I’ve been saying this for a couple of years now, and it’s nice to see other people approach the topic of happiness this way, too. This all started for me when the concept of “toxic positivity” started making its way around the web. You know how it works. A good idea gets started, sometimes it gets enough traction to really get going, and then somebody bastardizes it for fame, fortune or fun, and then those who are impacted have to go into damage control mode.
This is what happened with positive psychology. As a body of knowledge, school of thought, or life paradigm, positive psychology is eminently valid. But some people started using it in weird and not-so-healthy ways, and this created a pretty reasonable backlash. And that includes backlash directly right at ME. After all, I’m a certified Chief Happiness Officer, and a happiness activity and a consultant focused on happier workplace environments, and a researcher focused on happiness in myriad dimensions. So I got all kinds of flak from people who felt overwhelmed by the constant push to “Smile, girl!” and “Happiness Is a State of Mine” and a general sense that people like me were pushing for everybody to become Stepford Wife wannabes and never experience an uncomfortable emotion (or at least not talk about it).
Whoa! If you KNOW me, you know I’m actually a huge fan of authenticity in our personal experiences, and that means honouring the full spectrum of our diverse emotions as valid and useful to our wellbeing and satisfaction. So none of those accusations were true, of course, but you know how the interwebz are great for fanning the flames of frustration into a wildfire of discontent. I don’t blame people for feeling pushed to the brink.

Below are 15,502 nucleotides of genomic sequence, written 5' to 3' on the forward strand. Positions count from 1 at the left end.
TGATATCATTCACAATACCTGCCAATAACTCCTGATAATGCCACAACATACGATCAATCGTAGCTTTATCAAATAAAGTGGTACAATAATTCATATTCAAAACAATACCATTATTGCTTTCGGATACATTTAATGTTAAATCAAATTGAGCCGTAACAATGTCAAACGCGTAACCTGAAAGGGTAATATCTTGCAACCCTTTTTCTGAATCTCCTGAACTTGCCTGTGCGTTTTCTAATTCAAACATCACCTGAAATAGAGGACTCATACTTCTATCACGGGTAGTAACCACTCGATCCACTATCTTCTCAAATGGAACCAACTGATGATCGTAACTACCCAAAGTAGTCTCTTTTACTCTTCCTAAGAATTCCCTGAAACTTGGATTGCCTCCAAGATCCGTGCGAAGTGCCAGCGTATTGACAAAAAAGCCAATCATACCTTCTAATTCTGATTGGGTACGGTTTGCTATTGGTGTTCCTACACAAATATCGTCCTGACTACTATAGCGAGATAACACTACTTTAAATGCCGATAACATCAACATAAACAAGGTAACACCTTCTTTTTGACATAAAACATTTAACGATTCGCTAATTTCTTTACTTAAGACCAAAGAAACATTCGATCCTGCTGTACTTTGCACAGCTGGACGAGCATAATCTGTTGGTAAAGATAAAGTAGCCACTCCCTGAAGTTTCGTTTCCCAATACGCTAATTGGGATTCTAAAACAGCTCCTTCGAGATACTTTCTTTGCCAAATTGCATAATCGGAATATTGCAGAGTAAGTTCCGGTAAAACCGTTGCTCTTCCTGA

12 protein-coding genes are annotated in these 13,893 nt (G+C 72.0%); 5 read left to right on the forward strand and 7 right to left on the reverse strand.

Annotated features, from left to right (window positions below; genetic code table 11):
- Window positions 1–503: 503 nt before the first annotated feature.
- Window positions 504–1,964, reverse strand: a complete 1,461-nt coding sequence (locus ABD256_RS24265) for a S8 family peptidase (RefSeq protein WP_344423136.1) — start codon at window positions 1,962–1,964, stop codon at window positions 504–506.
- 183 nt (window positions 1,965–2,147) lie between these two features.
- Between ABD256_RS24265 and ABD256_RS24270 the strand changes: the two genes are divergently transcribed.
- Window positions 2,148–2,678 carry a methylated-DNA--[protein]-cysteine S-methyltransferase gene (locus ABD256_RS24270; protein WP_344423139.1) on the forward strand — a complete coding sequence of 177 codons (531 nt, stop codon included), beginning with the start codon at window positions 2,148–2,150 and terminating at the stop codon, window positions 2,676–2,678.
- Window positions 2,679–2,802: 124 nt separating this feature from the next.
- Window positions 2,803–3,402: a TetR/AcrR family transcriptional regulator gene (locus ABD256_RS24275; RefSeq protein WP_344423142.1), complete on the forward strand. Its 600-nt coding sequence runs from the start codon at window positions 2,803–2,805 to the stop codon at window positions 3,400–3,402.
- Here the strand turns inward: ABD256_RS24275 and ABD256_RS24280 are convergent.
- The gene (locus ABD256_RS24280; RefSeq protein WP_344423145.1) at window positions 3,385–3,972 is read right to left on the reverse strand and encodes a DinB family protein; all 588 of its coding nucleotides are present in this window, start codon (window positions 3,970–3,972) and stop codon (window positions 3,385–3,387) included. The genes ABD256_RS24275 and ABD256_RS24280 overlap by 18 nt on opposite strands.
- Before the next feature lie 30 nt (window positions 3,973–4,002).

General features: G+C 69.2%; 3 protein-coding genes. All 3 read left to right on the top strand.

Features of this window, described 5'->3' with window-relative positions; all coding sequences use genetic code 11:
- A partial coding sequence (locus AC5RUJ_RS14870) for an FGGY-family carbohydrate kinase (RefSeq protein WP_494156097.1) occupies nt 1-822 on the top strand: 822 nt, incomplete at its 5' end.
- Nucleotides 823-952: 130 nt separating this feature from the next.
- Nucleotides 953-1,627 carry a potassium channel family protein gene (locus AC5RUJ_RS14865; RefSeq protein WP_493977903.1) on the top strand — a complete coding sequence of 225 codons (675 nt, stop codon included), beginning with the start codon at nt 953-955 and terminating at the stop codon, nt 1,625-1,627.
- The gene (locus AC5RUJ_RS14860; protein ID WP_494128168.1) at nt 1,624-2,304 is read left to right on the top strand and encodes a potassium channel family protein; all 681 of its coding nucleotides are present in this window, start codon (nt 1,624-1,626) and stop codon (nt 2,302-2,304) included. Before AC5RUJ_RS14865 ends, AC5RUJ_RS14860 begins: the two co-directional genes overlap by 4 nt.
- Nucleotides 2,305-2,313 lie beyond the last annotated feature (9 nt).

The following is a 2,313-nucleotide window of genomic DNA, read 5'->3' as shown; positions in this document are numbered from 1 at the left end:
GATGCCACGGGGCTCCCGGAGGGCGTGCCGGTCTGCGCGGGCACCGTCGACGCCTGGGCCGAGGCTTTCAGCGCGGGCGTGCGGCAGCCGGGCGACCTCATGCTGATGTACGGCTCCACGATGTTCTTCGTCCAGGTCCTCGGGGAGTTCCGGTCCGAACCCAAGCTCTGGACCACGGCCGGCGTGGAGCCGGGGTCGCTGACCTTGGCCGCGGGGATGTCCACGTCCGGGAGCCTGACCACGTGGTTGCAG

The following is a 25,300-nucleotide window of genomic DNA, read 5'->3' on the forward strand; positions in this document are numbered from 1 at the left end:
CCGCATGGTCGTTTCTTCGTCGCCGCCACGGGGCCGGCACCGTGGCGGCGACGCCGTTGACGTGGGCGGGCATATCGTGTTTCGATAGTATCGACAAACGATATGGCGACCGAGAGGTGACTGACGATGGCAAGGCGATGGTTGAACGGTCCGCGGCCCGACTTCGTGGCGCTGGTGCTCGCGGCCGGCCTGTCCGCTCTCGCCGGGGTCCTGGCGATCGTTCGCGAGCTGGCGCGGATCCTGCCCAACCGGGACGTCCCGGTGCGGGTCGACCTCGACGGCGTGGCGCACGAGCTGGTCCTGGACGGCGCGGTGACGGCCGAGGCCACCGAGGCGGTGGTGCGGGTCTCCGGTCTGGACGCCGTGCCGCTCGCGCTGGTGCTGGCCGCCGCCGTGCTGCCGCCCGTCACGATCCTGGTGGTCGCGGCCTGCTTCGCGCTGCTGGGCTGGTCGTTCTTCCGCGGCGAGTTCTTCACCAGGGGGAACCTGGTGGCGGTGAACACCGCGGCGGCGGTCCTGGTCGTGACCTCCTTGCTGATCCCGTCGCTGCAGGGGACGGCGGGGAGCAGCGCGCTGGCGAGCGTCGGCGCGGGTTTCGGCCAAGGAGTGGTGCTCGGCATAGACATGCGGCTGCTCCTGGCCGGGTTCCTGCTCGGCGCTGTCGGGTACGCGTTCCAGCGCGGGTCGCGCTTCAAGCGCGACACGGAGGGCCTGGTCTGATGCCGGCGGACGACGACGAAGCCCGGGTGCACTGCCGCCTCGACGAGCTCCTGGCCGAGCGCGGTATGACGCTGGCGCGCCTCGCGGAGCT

I’d argue that the mindsets and behaviours described by the term “toxic positivity” are actually not positivity at all, but rather performance, and not in the “fake it til you make it” way, either. They’re more like a shiny façade over a rotten, dysfunctional core. And they’re absolutely not what I advocate for. After all, I believe we can’t actually MAKE people happy. We can’t even really make ourselves happy, not in any real, sustainable way. We can trigger momentary euphoria, laughter, etc. But happiness, like every emotion, is a response to the world we’re experiencing, and so it’s going to be a fleeting experience at best. And when you set your sights on an emotion as the final goal, you’re setting yourself up for failure.
What we CAN do, though, with the understanding that our experiences create our emotions, is change the ecosystems and the environments in which we live, work, exist to ones where the emotions we prefer to experience are more likely to show up than the ones we don’t.
To use a more familiar metaphor, if your Check Engine light is always on, you’d take your car into the shop. If you’re always feeling angry, sad, lonely, anxious or actually ANY other emotion that isn’t aligned to the life you want to live, you should take YOURSELF into the shop. If you’re feeling content most of the time with a general sprinkling of other stuff, you’re probably doing a great job of navigating and nurturing your physical, emotional, social, etc. environment. Sometimes we get lucky, and that happens without us really thinking about it. But just like with your vehicles, if we don’t do some preventative maintenance on our bodies, spirits and minds, we increase the odds of a preventable problem turning into something more serious.
When we use happiness as a gauge, that means we pause every once in a while, to intentionally check in with ourselves. How am I feeling right now? How have things been going for the last few days, weeks, months? What frictions have I noticed? What improvements are important to me right now? How about for the long term? What can I do about those things? What changes can I make? Who else might I need to bring into my circle to help me make some of those changes? What work do I need to do on myself to accept the things that I can’t change and I’m willing to live with?
It looks like a long list when we put it down in words, but for me, that’s all wrapped up in the question, “Am I happy?” By gauging my honest, raw, authentic response to that question, I can do whatever needs to be done to get to the place where I want to be. Happiness is the gauge, and I use it regularly as I navigate my road trip in the game of life. The goals? That’s a whole other topic!